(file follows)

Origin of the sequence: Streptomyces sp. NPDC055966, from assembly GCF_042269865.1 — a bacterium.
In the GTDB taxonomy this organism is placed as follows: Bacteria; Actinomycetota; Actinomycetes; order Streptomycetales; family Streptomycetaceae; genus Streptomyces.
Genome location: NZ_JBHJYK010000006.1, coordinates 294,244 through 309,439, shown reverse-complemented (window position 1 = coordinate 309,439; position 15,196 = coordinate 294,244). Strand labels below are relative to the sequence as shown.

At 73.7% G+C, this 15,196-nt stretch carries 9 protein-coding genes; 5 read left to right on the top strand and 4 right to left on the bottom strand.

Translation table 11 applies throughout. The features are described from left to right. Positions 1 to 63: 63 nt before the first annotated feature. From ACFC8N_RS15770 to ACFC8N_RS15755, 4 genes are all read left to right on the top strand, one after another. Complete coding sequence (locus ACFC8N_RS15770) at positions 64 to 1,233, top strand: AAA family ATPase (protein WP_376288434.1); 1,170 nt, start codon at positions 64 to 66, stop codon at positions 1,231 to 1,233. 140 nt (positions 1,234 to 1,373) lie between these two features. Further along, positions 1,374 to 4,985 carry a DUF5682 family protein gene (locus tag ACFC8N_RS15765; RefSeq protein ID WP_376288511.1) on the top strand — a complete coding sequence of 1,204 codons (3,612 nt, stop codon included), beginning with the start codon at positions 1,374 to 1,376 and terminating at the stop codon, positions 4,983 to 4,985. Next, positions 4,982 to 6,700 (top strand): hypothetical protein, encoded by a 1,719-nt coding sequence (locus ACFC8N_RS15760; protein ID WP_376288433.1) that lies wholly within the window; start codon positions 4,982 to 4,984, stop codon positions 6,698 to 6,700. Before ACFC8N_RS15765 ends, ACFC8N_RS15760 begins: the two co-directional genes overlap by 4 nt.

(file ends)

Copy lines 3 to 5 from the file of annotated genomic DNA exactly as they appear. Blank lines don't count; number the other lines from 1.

Genome location: NZ_JBHJYK010000006.1, coordinates 294,244 through 309,439, shown reverse-complemented (window position 1 = coordinate 309,439; position 15,196 = coordinate 294,244). Strand labels below are relative to the sequence as shown.

At 73.7% G+C, this 15,196-nt stretch carries 9 protein-coding genes; 5 read left to right on the top strand and 4 right to left on the bottom strand.

Translation table 11 applies throughout. The features are described from left to right. Positions 1 to 63: 63 nt before the first annotated feature. From ACFC8N_RS15770 to ACFC8N_RS15755, 4 genes are all read left to right on the top strand, one after another. Complete coding sequence (locus ACFC8N_RS15770) at positions 64 to 1,233, top strand: AAA family ATPase (protein WP_376288434.1); 1,170 nt, start codon at positions 64 to 66, stop codon at positions 1,231 to 1,233. 140 nt (positions 1,234 to 1,373) lie between these two features. Further along, positions 1,374 to 4,985 carry a DUF5682 family protein gene (locus tag ACFC8N_RS15765; RefSeq protein ID WP_376288511.1) on the top strand — a complete coding sequence of 1,204 codons (3,612 nt, stop codon included), beginning with the start codon at positions 1,374 to 1,376 and terminating at the stop codon, positions 4,983 to 4,985. Next, positions 4,982 to 6,700 (top strand): hypothetical protein, encoded by a 1,719-nt coding sequence (locus ACFC8N_RS15760; protein ID WP_376288433.1) that lies wholly within the window; start codon positions 4,982 to 4,984, stop codon positions 6,698 to 6,700. Before ACFC8N_RS15765 ends, ACFC8N_RS15760 begins: the two co-directional genes overlap by 4 nt.